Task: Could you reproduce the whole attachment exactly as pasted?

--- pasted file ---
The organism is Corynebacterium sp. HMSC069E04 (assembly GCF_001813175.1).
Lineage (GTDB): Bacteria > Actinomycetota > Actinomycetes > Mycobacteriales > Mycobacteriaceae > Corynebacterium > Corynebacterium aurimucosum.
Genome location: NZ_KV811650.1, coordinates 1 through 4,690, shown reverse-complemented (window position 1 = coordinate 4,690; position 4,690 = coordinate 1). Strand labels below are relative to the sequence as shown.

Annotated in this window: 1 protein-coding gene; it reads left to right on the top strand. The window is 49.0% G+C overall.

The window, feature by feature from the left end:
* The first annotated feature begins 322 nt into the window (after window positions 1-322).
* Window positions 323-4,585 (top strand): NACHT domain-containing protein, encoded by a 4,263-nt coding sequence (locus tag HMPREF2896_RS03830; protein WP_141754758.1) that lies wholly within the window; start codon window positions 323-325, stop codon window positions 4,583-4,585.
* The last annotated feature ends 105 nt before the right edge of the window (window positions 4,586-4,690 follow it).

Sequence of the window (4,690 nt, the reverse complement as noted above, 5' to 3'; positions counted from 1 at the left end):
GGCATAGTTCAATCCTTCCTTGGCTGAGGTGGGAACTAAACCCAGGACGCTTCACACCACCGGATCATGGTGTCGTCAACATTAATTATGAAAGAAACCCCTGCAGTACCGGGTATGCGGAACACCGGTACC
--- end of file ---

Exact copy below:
The organism is Corynebacterium sp. HMSC069E04 (assembly GCF_001813175.1).
Lineage (GTDB): Bacteria > Actinomycetota > Actinomycetes > Mycobacteriales > Mycobacteriaceae > Corynebacterium > Corynebacterium aurimucosum.
Genome location: NZ_KV811650.1, coordinates 1 through 4,690, shown reverse-complemented (window position 1 = coordinate 4,690; position 4,690 = coordinate 1). Strand labels below are relative to the sequence as shown.

Annotated in this window: 1 protein-coding gene; it reads left to right on the top strand. The window is 49.0% G+C overall.

The window, feature by feature from the left end:
* The first annotated feature begins 322 nt into the window (after window positions 1-322).
* Window positions 323-4,585 (top strand): NACHT domain-containing protein, encoded by a 4,263-nt coding sequence (locus tag HMPREF2896_RS03830; protein WP_141754758.1) that lies wholly within the window; start codon window positions 323-325, stop codon window positions 4,583-4,585.
* The last annotated feature ends 105 nt before the right edge of the window (window positions 4,586-4,690 follow it).

Sequence of the window (4,690 nt, the reverse complement as noted above, 5' to 3'; positions counted from 1 at the left end):
GGCATAGTTCAATCCTTCCTTGGCTGAGGTGGGAACTAAACCCAGGACGCTTCACACCACCGGATCATGGTGTCGTCAACATTAATTATGAAAGAAACCCCTGCAGTACCGGGTATGCGGAACACCGGTACC